Faith, Schools of Thought and World Vision
- :Ayat. Murtada Mutahhari
Faith, Schools of Thought and World Vision
By : Martyr Ayatullah Murtada Mutahhari
Intellectual and philosophical definition, as well as faith are essential requirements of a soundly conceived ideology. It presupposes a universal perspective based on a particular logic and insight and supported by a systematic reasoning concerning the world, as well as faith. Faith gives it the power of creating attachment and love for objectives higher than the individualistic and private ones, a fact recognised in some modern schools of thought like existentialism. They intend to create an ideology minus faith. They wish to set up a system on pure philosophy, without faith, as a kind of love for a higher objective, and that is not possible.
Sometimes they set up a remote shadow which is based on human fancy, and nothing more. Yet, an ideology is based on faith that makes it sacred, If its foundation is not faith and is merely an intellectual system, it cannot rouse love and affection, since it lacks a logical basis, though it can be imposed by force or suggestion. A school of thought is a single, practical system, and not only a theoretical one or something related to theoretical sciences. This system means the idea about what exists. For example, Aristotle's or Newton's physics each represents a theoretically conceived system.
A practical system is what it is. For the ancients too, knowledge was divided into theoretical and practical. In an empirical system, an investigation aims at finding out the best way, such as concerning how should man live, and how a society ought to be, One pillar of it is organization, which consists of parts each of which has its own place, task and significance. It cannot be a collection of scattered thoughts which cannot lead to a coherent system, A school of thought is a collection of harmonious ideas related to real life, that is, what it should be and what it should not be. Theoretical thoughts are its basis and spirit, That is why we said every ideology is based on a universal perspective, which, in turn, means viewing the world as it is, as distinct from viewing man as he should be. The spirit of a school of thought must, on one hand, possess vision and evaluation of existence, and on the other, create ideals, that is, not only a philosophical basis but a religious basis . It should offer something to be loved, a moral, as well as a social ideal, Astronomy gives us some knowledge about the celestial bodies that exist But it says nothing about how they should be or should not be, since such matters do not concern human life.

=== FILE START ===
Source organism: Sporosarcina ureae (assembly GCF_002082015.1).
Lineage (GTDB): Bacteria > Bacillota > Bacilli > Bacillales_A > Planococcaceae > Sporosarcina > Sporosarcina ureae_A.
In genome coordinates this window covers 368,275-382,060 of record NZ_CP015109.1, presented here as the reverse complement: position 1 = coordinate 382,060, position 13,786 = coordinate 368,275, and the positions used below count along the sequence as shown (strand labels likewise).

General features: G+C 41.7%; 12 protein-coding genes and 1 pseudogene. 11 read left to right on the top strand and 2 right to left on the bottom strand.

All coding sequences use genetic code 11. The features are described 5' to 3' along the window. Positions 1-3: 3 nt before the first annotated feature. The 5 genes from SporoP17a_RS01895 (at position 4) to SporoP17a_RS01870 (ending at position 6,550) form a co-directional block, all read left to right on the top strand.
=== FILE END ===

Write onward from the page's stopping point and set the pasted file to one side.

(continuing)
A school of thought offers something in which an ideal is presented to man. Monotheism is capable of providing a basis for philosophizing in an universal perspective, so as to obtain an insight into existence. At the same time, it represents the uniqueness of God, as contained in the Qur'anic expression: "There is no god, but God ."